In a recently published new polar bear study, scientists from the United States and Canada found that during the first decade of the 21st century, the number of polar bears in the southern Beaufort Sea experienced a sharp decline of approximately 40 percent.
The scientists, led by researchers at the U.S. Geological Survey, found that survival of adult bears and cubs was especially low from 2004 to 2006, when most of the decline occurred. The paper “Polar bear population dynamics in the southern Beaufort Sea during a period of sea ice decline” was published online ahead of print on 17 November in the journal Ecological Applications.
Survival of adults and cubs began to improve in 2007 and the population stabilized at approximately 900 bears in 2010, the last year of the study. However, the survival of juvenile bears declined throughout the 10-year study period (2001−2010), suggesting that conditions remained unfavourable for young bears newly separated from their mothers.
Scientists suspect that limited access to seals during both summer and winter contributed to low survival during this period. Although some bears in this population now come onshore during the autumn open water period, most stay with the sea ice as it retreats north into the Arctic Basin and far from shore where few seals are thought to occur. Similarly, the thinning and increasingly mobile winter ice is susceptible to breaking up and rafting, which can create rough and jumbled ice conditions that may make it harder for polar bears to capture seals. However, other potential causes, such as low seal abundance, could not be ruled out.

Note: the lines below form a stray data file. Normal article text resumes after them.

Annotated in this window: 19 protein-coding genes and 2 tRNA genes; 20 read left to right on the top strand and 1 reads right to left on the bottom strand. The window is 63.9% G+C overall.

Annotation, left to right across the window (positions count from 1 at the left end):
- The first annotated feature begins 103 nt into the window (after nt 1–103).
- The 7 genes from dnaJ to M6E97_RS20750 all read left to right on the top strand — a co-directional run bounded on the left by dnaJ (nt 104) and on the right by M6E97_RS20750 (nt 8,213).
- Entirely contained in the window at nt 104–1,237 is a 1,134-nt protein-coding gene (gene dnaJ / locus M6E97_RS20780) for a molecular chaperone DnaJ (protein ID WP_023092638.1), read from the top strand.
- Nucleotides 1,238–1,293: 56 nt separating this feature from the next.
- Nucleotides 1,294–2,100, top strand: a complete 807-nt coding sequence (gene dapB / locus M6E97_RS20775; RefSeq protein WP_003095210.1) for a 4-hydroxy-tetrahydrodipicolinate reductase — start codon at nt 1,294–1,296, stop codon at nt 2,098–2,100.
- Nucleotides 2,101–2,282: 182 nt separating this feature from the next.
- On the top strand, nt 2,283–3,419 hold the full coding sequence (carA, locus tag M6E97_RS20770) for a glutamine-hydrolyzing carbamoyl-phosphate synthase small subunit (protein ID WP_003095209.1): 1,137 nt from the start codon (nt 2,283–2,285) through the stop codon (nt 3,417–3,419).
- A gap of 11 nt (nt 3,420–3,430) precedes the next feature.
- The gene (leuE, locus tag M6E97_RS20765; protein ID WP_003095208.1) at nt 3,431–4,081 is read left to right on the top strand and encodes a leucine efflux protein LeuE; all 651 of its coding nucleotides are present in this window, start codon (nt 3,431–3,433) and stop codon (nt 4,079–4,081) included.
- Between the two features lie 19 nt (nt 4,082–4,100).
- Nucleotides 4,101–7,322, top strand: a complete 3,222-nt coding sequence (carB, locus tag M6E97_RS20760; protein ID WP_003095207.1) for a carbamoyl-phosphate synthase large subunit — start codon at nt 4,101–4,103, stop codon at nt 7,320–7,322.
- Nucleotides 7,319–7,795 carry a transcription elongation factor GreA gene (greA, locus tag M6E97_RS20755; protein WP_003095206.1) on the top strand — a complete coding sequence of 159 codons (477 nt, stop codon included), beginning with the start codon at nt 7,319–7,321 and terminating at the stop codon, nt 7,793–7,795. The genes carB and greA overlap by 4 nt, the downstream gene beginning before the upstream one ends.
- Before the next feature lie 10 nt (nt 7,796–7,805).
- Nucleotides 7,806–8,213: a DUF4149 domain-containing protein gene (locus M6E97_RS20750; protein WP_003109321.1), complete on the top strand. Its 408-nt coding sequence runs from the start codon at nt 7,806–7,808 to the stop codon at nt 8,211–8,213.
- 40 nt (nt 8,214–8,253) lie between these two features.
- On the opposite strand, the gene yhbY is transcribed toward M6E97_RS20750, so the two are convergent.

“The low survival may have been caused by a combination of factors that could be difficult to unravel,” said Bromaghin, “and why survival improved at the end of the study is unknown. Research and monitoring to better understand the factors influencing this population continue.”
The Polar Bear Specialists’ Group of the International Union for the Conservation of Nature will use the new estimate for the southern Beaufort Sea population to track historic (within the last 25 years) and current (within the last 12 years) trends in the 19 polar bear populations worldwide. Currently, four populations, including the southern Beaufort Sea population, are considered to be declining, five are stable, one is increasing, with the remainder considered to be data deficient.
A Point of View (POV) – first ever – from a free-ranging polar bear on Arctic sea ice in spring 2014:
(Source: U.S. Geological Survey (USGS) YouTube channel)
Collaborators with USGS in the study included Environment Canada, University of Alberta, U.S. Fish and Wildlife Service, Polar Bears International, and Western Ecosystems Technology.
(Source: USGS news release, 17.11.2014)